When you have a kids the first thing you are warned about are the newborn weeks. Sleepless nights, stressful days, and difficulty starting breastfeeding are some of the nightmare scenarios fellow parents warn you about. I found the newborns weeks to be fine. My babies were good sleepers and were generally easy to nurse. The second period they warn you about are the teen years. As of late 2016 my oldest child started her journey into the teen years and well we have had a rough start.
What new challenges am I facing that I wasn’t before? Well, to be honest, not much changed initially. My daughter has always been resistant to taking her medicine and she has always done things her way. The biggest issue is her growing independence is in conflict with her need for additional support. She recognizes being thirteen comes with additional responsibilities and she consciously wants to attack them, but that damn executive functioning deficit is kicking her butt. Add on the fact her natural personality is to be a strong, independent, “over” confident human being, and you have a recipe for academic disaster.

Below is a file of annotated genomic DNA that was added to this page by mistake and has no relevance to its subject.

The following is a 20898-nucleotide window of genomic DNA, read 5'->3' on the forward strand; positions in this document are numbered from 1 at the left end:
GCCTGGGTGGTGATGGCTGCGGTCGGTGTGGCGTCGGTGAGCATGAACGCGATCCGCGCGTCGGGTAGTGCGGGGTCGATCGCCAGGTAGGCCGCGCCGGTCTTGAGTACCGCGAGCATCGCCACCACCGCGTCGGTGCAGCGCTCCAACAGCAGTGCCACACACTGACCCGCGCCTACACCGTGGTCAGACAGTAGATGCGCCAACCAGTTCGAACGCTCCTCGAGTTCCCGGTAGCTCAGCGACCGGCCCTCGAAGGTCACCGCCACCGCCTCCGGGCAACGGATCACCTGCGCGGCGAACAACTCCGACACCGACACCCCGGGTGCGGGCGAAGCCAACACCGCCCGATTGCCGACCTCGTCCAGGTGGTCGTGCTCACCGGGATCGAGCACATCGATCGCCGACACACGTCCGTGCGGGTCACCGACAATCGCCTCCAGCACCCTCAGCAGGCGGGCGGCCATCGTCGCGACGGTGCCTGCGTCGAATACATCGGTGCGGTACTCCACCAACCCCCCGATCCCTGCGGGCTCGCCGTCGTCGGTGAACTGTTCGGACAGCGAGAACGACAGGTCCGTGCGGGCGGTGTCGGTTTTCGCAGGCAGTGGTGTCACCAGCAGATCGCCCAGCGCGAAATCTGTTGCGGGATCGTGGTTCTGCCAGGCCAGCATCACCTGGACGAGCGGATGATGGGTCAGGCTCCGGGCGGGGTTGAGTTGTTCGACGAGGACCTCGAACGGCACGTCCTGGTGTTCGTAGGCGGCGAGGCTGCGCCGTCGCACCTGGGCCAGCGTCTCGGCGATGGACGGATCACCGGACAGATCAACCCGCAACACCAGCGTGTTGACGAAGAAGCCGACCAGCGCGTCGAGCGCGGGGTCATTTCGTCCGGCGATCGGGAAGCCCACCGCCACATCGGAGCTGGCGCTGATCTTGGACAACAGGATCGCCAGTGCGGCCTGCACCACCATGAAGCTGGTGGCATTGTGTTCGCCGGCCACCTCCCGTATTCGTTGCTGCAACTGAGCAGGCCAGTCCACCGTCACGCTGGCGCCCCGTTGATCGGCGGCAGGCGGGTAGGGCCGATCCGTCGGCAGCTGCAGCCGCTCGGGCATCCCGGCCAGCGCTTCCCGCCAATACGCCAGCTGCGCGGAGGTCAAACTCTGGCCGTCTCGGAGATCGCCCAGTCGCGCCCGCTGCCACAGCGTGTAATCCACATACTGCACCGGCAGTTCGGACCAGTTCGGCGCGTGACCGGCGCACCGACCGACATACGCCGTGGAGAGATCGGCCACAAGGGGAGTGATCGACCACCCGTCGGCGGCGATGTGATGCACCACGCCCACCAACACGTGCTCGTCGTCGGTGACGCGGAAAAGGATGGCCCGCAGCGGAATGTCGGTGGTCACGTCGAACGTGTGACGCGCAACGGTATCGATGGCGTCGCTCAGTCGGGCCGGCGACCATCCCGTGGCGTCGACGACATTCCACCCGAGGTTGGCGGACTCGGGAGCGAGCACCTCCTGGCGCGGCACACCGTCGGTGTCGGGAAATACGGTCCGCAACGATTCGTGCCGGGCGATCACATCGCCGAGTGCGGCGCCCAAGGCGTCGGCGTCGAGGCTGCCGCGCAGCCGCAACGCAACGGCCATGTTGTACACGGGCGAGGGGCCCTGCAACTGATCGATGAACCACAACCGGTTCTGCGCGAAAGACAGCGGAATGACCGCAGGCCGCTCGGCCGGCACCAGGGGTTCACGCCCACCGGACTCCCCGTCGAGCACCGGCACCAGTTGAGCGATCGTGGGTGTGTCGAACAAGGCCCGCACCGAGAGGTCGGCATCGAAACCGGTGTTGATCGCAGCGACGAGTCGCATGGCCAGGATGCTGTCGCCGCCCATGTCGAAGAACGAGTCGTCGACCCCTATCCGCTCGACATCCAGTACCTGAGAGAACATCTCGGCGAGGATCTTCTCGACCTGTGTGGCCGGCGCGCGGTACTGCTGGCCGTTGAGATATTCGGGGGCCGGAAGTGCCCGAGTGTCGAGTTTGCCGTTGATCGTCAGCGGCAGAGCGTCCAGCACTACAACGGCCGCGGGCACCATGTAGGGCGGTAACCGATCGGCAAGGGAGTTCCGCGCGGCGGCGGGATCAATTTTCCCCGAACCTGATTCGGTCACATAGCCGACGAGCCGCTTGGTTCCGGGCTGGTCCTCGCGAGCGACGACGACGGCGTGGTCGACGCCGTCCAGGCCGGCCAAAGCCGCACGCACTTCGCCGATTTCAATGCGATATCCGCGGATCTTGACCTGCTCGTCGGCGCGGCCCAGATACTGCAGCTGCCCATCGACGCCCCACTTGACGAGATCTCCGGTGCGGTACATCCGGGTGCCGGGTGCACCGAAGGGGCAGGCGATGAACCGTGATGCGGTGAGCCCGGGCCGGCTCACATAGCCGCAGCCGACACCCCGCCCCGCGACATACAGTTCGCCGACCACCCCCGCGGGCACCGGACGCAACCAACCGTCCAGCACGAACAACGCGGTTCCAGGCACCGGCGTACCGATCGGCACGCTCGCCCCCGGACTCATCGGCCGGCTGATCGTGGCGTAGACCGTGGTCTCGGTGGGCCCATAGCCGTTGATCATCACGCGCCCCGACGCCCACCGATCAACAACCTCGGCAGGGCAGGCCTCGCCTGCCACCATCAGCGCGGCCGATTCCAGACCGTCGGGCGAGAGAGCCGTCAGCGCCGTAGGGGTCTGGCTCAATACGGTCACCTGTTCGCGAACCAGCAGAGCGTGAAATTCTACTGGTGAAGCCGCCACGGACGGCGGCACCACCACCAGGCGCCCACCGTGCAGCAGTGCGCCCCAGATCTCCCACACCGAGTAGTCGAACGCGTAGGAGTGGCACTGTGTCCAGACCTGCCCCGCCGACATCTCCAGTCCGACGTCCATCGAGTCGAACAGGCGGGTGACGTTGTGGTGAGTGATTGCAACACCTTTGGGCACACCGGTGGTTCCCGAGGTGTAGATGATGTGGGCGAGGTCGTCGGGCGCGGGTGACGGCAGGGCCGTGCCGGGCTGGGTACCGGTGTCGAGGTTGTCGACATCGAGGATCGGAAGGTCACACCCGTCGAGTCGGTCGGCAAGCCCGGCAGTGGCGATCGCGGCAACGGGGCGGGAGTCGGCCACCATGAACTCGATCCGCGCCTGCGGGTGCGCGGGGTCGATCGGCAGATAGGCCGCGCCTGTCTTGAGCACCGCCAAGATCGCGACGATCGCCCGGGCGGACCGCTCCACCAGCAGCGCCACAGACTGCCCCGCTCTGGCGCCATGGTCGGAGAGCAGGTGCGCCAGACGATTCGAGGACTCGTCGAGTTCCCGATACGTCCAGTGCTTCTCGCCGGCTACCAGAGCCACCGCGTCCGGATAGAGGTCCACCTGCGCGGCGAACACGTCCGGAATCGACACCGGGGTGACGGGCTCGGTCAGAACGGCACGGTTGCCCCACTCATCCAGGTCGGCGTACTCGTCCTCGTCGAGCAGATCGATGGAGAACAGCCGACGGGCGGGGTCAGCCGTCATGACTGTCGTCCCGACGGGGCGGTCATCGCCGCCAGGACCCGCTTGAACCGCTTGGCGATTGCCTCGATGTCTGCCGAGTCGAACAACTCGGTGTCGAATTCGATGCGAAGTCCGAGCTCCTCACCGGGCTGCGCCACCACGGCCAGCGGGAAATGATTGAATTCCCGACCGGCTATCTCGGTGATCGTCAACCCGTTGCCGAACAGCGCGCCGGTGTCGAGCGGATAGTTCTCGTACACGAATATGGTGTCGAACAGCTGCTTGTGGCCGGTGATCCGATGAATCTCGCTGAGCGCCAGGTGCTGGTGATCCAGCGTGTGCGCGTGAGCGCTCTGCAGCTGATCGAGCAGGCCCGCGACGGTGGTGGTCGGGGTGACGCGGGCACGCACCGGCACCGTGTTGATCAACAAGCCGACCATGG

How am I attacking this? Well, ummm, you see…. I can only put out one fire at a time. I am demanding accountability while trying to provided “unwanted” support. Helping her is like trying to treat an injured animal. She knows she is struggling, but she thinks she will be locked in a cage if I or her teachers realize she needs help, and telling her otherwise falls on deaf ears. All of these additional concerns are accompanied by the general teenage mindset that being different is bad.
This is very different from when I started this ADHD journey. At the beginning I had no clue how to deal with ADHD at all. I did not know how to help my kids cope and I had a steep learning curve and a lot of help getting there. I still have help, but how do you support someone who does not let you know they need support, or when you give support they shut down?